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      Japanese Nuclear Fallout Drifting Around the World

      Small amounts of radiation from the stricken Japanese nuclear reactors are being detected around the world. Officials say the levels are harmless.
      By Chana Ya'ar
      First Publish: 3/28/2011, 7:38 PM / Last Update: 3/28/2011, 7:48 PM

      Small amounts of radiation from the stricken Japanese nuclear reactors are being detected in various parts of the United States and Korea.

      The drift of radioactive material is coming from the Fukushima Dai-ichi nuclear plants, damaged by the mammoth tsunami that followed a 9.0-magnitude earthquake that struck Japan on March 11.

      The explosions at the plant on March 12 destroyed most of the power systems needed to run the cooling mechanism for the nuclear fuel rods at the plant, leading to a partial meltdown at three of its six nuclear reactors.

      Radiation Arrives in Korea
      Radioactive fallout in the form of Xenon 133, a radioactive isotope, was detected last week in Gangwon province in northeastern Korea, according to the Korea Institute of Nuclear Safety (KINS).

      However, officials said the amount was “miniscule” and harmless to humans.

      According to a report published in the Joongang Daily, radioactive fallout from the accident has also been detected in China and Germany, as well as in the United States.

      A computer simulation projected the drift to reach Iceland, Switzerland and France, as well as Kamchatka Peninsula in Siberia and Alaska.

      Radiation Detected in the U.S.
      Low levels of radioactive iodine were detected on Saturday in a sample of rainwater in Massachusetts. State health officials said they believed the substance came from the nuclear accident in Japan.

      John Auerbach, State Public Health Commissioner, told reporters the amounts of radioiodine were in very low concentrations and should have no impact on state drinking water supplies. He added that there did not appear to be any risk to public health.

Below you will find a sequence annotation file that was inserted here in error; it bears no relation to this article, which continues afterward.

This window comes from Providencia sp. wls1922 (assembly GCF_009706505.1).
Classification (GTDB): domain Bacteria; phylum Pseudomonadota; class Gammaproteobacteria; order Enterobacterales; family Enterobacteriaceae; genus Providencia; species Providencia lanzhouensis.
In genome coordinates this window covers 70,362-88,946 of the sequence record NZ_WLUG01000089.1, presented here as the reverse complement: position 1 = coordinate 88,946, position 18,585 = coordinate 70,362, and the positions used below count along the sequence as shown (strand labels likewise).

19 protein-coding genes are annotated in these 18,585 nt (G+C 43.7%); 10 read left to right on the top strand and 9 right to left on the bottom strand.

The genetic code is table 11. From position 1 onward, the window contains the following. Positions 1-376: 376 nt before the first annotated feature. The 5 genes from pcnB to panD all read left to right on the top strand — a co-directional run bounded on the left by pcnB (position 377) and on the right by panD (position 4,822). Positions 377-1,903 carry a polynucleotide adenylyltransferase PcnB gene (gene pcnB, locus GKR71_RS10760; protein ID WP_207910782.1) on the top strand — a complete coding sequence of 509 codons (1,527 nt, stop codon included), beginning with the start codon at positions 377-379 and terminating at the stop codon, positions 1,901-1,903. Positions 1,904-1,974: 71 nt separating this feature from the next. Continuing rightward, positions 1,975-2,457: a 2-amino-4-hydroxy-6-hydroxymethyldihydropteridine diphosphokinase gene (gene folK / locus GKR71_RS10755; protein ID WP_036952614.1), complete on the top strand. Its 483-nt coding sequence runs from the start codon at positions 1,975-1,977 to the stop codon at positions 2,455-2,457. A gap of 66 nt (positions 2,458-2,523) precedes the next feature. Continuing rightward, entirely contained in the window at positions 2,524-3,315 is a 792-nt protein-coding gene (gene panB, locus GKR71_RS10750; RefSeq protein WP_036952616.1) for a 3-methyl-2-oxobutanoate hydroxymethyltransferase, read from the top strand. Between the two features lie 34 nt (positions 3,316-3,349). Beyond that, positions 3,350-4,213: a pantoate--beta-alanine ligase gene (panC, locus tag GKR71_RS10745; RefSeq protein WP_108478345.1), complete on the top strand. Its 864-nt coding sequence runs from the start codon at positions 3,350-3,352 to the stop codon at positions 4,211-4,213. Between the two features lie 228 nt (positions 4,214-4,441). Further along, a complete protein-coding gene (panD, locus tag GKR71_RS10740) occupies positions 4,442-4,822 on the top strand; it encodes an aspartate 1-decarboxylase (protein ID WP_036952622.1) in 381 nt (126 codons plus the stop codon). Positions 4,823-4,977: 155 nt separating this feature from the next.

The sample was taken last week in Boston as part of a regular environmental monitoring program by the U.S. Environmental Protection Agency. No detectable increases in radiation were discovered in the air, Auerbach said.

      The same week, “extremely small amounts” of the radioactive isotopes iodine-131 and xenon-133 were picked up at a Las Vegas monitoring station.

      Tel Hartwell of the Desert Research Institute's Community Environmental Monitoring Program said because the isotopes are generally not seen in Nevada, he was convinced that they came from Japan. He also told the Associated Press the readings were far below levels that could pose any health risk.

      Radiation emanating from the Fukushima nuclear complex has been reported in other states as well, including California, Colorado, Hawaii and Washington. 

      Plutonium Detected Around Fukushima
      While engineers are fighting to contain the leak, Tokyo Electric Power Company (TEPCO) said in a statement Monday that plutonium was discovered in five locations around the ruptured Fukushima plant. Company official Jun Tsuruoka told reporters the amounts were very small and not a risk to public health. 

      The discovery was apparently not a surprise; plutonium is present in the nuclear fuel rods that were exposed after water drained from the storage pool in the damaged complex.

      Fight to Bring Complex Under Control
      Workers at Fukushima have been racing to pump out hundreds of tons of contaminated water as they battle the newest challenge in the fight to bring the plant back under control.

      New pools of radioactive water were found to be leaking from the crippled nuclear complex, officials said, leading to further contamination of seawater and soil. TEPCO officials discovered Sunday that radiation in water leaking from Unit 2 was 100,000 times above normal.

      Further complicating the situation are the numerous aftershocks that have continued to rock the island since that first massive earthquake two weeks ago. Early Monday, a 6.5-magnitude earthquake again shook up the northeastern coast, prompting a tsunami alert. However, no damage or injuries were reported. 

      Hundreds of thousands of people are still homeless, and officials estimate the final death toll will top 18,000.  

      An Israeli aid delegation has arrived at Minami Sanriku in the Miyagi Prefecture to set up a field clinic in a city that has attracted many displaced persons. Seven Japanese nationals who speak Hebrew joined the delegation in order to provide translation services and serve as liaisons with the local population. Radiation levels in the area where the IDF team is being deployed are being carefully monitored by experts from the Atomic Energy Commission and by IDF Medical Corps experts as well. 

      Contamination Continues to Spread
      The latest readings have shown that ocean contamination has spread another mile (1.6 kilometers) farther north from the nuclear site than it was before, but still within the 12-mile (20 kilometer) evacuation zone.

      Radioactive iodine-131 was discovered offshore at a level 1,150 times higher than normal according to Nishiyama, a spokesman for Japan's Nuclear and Industrial Safety Agency.